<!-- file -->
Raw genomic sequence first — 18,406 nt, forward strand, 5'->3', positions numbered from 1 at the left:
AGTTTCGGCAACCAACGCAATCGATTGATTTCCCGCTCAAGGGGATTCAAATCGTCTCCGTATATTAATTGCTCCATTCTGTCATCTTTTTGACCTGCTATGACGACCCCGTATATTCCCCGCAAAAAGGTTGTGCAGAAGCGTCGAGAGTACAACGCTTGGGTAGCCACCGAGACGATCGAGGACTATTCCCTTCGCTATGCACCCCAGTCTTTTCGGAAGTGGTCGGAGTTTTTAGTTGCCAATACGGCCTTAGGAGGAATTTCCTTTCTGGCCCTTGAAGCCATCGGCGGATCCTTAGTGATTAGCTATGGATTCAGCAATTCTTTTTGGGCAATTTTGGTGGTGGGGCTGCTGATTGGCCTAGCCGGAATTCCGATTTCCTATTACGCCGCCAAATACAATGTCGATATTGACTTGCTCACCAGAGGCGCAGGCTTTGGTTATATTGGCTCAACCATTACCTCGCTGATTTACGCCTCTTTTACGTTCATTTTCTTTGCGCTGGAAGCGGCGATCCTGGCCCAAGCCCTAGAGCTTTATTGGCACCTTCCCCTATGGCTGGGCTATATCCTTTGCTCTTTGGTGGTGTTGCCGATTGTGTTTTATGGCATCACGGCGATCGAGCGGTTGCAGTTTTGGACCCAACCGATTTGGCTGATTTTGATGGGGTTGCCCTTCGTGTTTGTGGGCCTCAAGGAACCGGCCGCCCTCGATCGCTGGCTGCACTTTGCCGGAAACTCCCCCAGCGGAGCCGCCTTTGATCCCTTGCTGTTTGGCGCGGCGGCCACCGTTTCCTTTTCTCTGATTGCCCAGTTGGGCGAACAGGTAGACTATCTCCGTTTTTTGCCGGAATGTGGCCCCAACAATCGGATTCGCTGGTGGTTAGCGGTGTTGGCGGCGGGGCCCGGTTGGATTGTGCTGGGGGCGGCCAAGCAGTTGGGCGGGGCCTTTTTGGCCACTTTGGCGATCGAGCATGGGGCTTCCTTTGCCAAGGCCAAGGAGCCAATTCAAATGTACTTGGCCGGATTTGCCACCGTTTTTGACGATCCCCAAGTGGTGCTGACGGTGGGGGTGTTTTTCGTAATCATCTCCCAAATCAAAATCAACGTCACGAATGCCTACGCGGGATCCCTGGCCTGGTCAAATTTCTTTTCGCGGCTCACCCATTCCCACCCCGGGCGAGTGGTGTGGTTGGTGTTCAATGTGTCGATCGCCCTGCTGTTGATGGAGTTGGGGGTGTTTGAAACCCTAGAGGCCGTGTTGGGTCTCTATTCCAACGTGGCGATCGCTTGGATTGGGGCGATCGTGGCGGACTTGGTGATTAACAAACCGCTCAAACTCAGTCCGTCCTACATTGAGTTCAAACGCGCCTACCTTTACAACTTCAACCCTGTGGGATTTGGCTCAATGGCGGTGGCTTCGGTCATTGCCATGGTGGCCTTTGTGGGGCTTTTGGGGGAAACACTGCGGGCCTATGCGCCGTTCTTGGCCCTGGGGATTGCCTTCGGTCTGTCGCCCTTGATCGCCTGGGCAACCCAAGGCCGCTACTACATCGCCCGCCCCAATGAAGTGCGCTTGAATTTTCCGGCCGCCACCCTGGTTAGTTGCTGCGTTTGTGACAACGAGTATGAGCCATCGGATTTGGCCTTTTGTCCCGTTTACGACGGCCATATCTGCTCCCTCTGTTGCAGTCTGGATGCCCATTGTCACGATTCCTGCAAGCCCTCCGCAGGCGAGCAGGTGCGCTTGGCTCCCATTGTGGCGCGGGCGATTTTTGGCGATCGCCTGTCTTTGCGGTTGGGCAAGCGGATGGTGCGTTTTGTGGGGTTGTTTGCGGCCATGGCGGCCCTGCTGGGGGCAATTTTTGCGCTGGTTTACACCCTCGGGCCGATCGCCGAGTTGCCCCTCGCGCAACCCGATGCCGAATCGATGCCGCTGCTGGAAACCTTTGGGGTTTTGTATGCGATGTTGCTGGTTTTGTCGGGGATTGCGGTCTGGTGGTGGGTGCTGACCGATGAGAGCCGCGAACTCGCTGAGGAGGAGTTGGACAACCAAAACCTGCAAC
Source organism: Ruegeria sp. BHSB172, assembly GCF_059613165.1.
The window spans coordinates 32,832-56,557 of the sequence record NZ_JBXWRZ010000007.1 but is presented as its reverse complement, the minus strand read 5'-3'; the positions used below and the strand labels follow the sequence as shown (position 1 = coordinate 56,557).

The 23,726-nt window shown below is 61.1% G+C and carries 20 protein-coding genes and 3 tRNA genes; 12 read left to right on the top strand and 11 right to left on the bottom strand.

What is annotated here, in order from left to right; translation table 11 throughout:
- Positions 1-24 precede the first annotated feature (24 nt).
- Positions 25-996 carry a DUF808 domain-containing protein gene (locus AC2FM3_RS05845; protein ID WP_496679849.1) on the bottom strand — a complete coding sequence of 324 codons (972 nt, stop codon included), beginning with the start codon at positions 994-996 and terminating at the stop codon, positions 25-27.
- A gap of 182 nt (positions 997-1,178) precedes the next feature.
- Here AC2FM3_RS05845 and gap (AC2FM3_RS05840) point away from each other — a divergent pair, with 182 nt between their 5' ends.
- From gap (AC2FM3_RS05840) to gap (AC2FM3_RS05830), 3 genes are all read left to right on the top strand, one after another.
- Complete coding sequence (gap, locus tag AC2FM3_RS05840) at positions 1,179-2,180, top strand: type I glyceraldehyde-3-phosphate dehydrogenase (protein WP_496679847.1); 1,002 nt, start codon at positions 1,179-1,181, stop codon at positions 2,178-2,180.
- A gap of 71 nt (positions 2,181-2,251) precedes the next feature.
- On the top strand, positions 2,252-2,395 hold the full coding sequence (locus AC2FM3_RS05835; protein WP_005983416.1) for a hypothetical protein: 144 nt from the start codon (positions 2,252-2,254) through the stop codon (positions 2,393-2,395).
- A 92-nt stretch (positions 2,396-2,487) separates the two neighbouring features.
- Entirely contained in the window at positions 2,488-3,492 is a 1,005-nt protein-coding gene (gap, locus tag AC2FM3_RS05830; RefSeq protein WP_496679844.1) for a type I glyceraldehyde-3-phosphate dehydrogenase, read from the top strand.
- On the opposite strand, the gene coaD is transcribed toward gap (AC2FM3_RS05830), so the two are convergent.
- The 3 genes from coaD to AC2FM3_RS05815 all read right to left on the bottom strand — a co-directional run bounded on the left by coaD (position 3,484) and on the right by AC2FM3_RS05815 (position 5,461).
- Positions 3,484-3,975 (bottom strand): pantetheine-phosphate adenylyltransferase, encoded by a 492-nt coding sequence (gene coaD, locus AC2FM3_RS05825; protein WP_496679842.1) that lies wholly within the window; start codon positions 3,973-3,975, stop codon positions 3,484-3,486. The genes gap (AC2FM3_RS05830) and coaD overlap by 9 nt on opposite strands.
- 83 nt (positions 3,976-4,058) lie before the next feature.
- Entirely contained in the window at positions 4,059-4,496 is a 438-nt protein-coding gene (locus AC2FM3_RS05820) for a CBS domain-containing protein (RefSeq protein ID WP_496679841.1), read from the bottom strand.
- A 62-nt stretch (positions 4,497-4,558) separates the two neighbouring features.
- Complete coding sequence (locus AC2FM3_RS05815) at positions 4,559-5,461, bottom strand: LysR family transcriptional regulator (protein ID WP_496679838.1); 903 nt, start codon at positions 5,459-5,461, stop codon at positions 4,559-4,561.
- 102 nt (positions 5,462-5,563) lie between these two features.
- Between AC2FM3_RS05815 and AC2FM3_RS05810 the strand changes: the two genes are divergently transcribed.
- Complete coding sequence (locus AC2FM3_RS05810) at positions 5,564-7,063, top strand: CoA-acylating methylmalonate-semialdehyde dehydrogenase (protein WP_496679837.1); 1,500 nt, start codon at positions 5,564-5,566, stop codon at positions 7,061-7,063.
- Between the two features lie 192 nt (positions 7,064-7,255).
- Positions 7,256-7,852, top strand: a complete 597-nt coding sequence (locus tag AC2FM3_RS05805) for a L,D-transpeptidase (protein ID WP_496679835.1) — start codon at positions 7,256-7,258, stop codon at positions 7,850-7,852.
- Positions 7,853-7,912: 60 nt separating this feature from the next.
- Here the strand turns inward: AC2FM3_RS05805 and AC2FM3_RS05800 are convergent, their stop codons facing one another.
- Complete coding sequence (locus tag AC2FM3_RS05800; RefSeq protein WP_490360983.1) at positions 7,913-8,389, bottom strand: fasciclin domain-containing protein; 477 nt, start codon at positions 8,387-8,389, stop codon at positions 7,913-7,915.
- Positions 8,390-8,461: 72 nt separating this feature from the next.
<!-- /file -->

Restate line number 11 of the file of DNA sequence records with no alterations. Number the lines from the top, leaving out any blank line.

- From gap (AC2FM3_RS05840) to gap (AC2FM3_RS05830), 3 genes are all read left to right on the top strand, one after another.